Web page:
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Ray Dalio: Odds increasing for trade wars, cyber wars and 'possibly even shooting wars'

  • Bridgewater Associates founder Ray Dalio says in a LinkedIn blog post he is growing more pessimistic over the trade dispute between the U.S. and China.
  • "Recent geopolitical developments have led me to raise my probabilities of trade and other types of wars, such as capital wars, cyber wars (and possibly even shooting wars)," Dalio writes.
  • Dalio's firm manages about $160 billion, according to its website.
Ray Dalio at the 2018 WEF in Davos, Switzerland on Jan. 23rd, 2018.
Adam Galica | CNBC
Ray Dalio at the 2018 WEF in Davos, Switzerland on Jan. 23rd, 2018.

Bridgewater Associates founder Ray Dalio said Monday that the chances for multiple types of global wars are rising.

"Recent geopolitical developments have led me to raise my probabilities of trade and other types of wars, such as capital wars, cyber wars (and possibly even shooting wars)," Dalio wrote in a LinkedIn blog post. "To be clear, I'm not saying they're probable, and I'm not sure that my assessment is right. I'm just saying that it seems to me that the odds have increased relative to where they were."

Dalio cited President Donald Trump's decision on Thursday to instruct the U.S. trade representative to consider $100 billion in additional tariffs against China. The Asian country vowed to retaliate. This is on top of Trump's earlier proposed tariffs on $50 billion in Chinese goods, which was also followed by a retaliation pledge by China.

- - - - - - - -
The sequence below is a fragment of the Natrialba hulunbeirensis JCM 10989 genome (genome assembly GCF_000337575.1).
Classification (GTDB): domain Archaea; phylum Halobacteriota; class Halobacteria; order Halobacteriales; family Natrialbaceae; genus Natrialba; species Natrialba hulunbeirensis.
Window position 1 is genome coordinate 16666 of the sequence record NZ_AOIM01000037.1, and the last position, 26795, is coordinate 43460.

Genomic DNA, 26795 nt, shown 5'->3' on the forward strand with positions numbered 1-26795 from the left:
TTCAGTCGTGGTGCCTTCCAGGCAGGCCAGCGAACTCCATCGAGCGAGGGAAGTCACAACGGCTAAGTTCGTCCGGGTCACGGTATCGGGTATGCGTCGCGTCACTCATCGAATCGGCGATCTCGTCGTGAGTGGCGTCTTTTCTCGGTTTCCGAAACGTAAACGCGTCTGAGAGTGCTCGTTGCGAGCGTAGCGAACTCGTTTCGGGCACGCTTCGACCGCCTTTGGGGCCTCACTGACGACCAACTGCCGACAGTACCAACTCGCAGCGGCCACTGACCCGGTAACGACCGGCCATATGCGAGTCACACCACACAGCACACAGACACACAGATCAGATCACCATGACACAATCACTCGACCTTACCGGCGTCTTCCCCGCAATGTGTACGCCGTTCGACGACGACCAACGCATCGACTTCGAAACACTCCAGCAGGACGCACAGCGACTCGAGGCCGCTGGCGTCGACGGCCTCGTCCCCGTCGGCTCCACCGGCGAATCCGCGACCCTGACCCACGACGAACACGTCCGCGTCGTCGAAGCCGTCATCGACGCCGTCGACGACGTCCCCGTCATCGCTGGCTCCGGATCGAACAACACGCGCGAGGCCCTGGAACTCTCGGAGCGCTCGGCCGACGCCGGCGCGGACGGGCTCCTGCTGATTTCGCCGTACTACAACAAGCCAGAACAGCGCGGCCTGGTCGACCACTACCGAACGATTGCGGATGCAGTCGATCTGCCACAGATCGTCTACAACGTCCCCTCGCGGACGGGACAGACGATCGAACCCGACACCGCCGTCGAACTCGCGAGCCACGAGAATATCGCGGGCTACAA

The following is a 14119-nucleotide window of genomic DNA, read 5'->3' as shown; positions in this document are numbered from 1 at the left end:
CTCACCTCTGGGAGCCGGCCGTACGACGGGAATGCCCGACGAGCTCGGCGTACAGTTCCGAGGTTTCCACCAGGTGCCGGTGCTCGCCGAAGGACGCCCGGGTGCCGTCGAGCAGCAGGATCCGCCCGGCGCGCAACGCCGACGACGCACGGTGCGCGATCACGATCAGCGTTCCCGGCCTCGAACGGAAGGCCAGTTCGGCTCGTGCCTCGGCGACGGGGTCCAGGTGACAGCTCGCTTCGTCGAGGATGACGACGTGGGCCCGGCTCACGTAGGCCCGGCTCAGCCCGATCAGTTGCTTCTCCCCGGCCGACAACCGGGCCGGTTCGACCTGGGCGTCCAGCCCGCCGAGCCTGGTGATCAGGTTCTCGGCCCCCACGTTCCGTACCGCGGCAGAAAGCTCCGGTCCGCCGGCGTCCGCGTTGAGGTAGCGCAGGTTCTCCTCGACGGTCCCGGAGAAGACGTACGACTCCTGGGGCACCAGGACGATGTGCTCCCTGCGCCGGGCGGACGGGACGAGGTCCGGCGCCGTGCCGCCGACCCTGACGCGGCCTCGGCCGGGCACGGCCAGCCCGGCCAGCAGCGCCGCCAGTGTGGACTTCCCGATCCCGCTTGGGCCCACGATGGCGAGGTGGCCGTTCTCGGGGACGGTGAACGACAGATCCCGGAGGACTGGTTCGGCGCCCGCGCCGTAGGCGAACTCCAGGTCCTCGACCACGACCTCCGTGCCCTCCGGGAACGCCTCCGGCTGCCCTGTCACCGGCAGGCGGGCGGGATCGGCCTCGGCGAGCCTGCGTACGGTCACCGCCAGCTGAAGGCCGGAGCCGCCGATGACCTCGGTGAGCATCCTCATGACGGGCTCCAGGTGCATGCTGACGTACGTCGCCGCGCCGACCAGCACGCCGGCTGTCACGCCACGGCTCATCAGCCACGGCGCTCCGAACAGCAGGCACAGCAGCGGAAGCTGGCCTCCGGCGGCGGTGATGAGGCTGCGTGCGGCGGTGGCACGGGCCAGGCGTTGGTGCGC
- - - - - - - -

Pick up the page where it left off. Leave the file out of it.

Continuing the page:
The moves "took me and people closer than me to the negotiations by surprise," he wrote. "Before the last few days' events, I thought trade tensions would subside because the Chinese are very amenable to a trade deal, because there are lots of ways to make a good deal happen … Now we have a very public game of chicken going on."

The hedge fund manager said the current developments are similar to the global political environment of the 1930s in regard to the periods' large wealth inequality, protectionist trade policies and the "emergence" of populist politicians.

"You know from my study of populism that I learned that the most important thing to watch when a populist leader comes to power is conflict," he wrote. "If it increases between the left and the right to produce operational inefficiencies and if it increases between countries to produce international tensions, the odds of one or another or a few types of war developing increase."

Dalio explained that a so-called capital war, when a country uses its asset holdings such as bonds to inflict pain on its adversary, could be even worse than a trade war.

"To whatever extent anyone believes that the US has the advantage in a trade war because it has a big deficit (so it has more to gain) one could say the same for China in a capital war because it has the bigger deficit," he wrote.

Dalio founded Bridgewater Associates in 1975. The hedge fund now manages about $160 billion, according to its website.

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